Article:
Tuesday’s weaker than anticipated UK inflation numbers also spurred morning trading. The pound softened to $1.24 against the dollar and fell by 1% to €1.15 relative to the euro, following the unexpectedly low inflation data and revelation that Prime Minister Theresa May’s cabinet has no Brexit strategy in place.
This was welcome news to Land Securities, EasyJet and Vodafone, who saw their share prices rise by 2.2%, 3.3% and 0.81%, respectively, despite returning Brexit-battered profits.
Both Land Securities and Vodafone swung to a loss over the first half of the year.
The UK’s largest commercial property developer lost £95m, bogged down by the post-Brexit overhang, which the group said has had “a tangible effect on the commercial property market,” particularly in London. Brexit uncertainties exacerbated both demand for office spaces in the City and real estate pricing generally. Land Securities said it has experienced asset mark downs of 1.8% since 31 March.
Despite still currently standing in “uncharted territory,” Land Securities chief executive Robert Noel said the group remained “resilient” with “strong leasing performance and lower interest costs” contributing to a 4.5% rise in revenue profit to £192.5m.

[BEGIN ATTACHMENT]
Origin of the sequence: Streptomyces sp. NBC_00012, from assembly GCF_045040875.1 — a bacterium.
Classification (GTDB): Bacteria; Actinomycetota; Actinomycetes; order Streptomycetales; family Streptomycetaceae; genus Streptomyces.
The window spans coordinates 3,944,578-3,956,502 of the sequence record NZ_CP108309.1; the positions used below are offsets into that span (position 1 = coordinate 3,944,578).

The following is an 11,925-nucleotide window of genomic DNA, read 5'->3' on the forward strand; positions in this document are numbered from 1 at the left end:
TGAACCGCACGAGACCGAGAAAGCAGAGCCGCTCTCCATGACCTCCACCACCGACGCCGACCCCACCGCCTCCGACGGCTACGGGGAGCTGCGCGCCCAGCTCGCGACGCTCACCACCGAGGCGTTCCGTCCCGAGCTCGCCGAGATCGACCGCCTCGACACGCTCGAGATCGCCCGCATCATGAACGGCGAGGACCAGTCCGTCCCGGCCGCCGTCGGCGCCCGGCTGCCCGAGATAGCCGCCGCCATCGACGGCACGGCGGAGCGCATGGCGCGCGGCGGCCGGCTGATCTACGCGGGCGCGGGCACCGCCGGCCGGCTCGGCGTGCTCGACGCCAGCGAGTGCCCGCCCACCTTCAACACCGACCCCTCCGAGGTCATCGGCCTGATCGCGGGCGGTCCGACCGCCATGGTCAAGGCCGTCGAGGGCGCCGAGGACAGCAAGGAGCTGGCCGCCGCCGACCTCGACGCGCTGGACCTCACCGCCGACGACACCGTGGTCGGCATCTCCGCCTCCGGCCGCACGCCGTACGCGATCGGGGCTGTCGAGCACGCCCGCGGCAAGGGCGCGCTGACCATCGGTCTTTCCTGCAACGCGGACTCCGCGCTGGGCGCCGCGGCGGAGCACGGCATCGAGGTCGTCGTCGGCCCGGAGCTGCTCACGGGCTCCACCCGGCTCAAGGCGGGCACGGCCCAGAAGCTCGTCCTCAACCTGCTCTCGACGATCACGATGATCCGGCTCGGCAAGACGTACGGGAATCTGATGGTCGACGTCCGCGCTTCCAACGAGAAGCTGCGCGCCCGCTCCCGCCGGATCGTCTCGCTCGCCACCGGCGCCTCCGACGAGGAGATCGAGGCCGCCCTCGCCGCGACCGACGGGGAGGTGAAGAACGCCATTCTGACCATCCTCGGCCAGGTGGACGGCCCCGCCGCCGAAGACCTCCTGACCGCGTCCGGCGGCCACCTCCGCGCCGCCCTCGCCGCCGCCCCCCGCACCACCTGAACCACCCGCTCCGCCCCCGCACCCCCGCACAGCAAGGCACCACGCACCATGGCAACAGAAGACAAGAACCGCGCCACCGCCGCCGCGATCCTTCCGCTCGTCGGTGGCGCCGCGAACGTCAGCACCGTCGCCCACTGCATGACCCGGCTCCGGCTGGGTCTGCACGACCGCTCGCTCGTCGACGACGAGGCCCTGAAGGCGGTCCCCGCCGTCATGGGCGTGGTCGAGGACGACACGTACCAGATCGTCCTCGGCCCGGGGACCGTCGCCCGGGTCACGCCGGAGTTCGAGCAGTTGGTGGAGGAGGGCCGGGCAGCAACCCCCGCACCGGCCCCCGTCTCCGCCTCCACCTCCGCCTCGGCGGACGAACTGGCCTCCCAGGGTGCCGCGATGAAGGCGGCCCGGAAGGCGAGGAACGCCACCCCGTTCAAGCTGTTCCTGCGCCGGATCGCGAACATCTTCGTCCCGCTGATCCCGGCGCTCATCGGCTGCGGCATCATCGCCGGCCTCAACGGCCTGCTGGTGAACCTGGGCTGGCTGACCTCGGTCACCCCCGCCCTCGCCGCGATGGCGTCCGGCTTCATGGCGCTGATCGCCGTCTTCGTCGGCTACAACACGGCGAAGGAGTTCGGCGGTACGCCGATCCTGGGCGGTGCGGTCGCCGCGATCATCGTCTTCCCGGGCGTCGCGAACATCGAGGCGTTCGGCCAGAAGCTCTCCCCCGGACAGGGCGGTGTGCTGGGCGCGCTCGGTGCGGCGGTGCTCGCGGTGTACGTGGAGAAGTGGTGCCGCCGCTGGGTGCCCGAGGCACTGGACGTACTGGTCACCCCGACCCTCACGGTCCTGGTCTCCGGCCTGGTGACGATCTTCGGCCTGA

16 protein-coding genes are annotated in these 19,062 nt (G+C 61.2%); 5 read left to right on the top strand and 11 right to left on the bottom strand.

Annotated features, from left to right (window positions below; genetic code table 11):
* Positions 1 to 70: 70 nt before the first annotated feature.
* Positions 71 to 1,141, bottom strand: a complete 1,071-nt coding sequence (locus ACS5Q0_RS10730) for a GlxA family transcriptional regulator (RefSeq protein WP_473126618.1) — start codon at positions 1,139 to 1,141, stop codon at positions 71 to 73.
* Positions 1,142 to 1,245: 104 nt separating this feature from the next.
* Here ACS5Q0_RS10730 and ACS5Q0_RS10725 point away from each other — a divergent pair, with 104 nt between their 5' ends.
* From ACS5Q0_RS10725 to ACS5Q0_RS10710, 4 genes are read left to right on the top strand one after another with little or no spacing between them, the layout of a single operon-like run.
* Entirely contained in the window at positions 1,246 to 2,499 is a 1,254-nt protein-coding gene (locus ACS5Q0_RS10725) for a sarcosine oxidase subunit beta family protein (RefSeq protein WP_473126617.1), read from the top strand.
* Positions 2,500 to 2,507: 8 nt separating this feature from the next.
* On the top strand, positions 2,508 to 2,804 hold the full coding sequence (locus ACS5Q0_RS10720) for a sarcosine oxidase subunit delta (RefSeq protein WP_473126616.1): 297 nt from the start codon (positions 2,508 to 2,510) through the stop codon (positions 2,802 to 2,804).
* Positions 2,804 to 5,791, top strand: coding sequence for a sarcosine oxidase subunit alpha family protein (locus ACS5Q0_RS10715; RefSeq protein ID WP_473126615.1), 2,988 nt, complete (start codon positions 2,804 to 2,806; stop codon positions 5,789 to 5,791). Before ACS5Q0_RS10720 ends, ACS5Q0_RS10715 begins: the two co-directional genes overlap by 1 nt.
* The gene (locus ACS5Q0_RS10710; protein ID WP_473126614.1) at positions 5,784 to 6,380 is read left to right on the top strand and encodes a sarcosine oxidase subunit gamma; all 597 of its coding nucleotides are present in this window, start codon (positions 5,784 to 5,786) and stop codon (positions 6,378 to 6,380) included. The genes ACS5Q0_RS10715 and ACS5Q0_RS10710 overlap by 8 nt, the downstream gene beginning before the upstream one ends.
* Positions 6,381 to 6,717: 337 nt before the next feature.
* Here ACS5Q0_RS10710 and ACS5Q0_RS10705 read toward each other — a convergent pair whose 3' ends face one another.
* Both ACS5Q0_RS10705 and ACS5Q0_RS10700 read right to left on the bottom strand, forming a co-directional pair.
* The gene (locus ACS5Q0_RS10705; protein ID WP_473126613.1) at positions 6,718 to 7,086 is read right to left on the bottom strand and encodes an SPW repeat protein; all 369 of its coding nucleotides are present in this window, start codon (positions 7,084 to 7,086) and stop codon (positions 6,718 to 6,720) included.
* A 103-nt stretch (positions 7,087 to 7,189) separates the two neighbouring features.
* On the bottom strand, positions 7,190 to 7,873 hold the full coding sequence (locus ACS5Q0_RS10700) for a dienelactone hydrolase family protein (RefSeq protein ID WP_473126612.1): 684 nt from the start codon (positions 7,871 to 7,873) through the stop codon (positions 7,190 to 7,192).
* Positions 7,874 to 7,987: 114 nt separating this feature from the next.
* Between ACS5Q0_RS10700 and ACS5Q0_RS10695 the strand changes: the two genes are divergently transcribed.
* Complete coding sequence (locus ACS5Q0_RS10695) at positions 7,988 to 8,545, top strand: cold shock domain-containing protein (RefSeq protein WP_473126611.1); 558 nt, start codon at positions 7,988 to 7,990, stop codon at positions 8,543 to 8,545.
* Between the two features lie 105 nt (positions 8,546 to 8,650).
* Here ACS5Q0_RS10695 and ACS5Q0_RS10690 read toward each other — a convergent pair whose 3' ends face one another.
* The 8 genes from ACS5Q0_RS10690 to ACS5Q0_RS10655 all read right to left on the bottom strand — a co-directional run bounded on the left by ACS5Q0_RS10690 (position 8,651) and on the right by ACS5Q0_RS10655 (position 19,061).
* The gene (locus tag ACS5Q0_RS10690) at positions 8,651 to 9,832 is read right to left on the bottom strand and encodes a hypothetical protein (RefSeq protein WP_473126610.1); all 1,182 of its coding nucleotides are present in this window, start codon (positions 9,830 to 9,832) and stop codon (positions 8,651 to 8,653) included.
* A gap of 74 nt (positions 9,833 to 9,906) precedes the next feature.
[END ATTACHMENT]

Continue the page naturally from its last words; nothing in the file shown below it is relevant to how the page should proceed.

Meanwhile, Vodafone endured a blistering loss of €5bn (£5.8bn), more than double the loss reported last year, as greater competition in India took its toll on revenue growth and profitability.
Although the telecoms giant experienced organic growth in Europe, led by Germany and Italy, that was “modestly ahead” of its expectations, group revenue was down 3.9% (€27bn). Earnings before interest, taxes, depreciation and amortization sunk 1.7% to €7.9bn but were up 4.3% on an organic basis.
EasyJet did not declare any losses by the end of the financial year, but nonetheless saw pre-tax profit nosedive by 28% (£495m). This figure was still well within the scope of its estimated full year profits, however.
Total revenue for the period was roughly £4.7bn, down slightly from last year’s figure by 0.4%.
Chief executive Carolyn McCall highlighted the group’s “resiliency” navigating a turbulent post-Brexit climate by transporting a record 73.1 million passengers during the year, a 6.6% improvement, and expanding capacity by 6.5% to 80 million seats.
And the budget airliner confirmed plans to continue to grow capacity in 2017 to 9% and predicted half of its growth would come from the UK.
“Looking ahead, the easyJet model remains strong as does the demand environment and we continue to see opportunities in the medium term to grow revenue, profit and shareholder returns,” McCall said. “In a tougher operating environment strong airlines like easyJet will get stronger and we will build on our already well-established network.”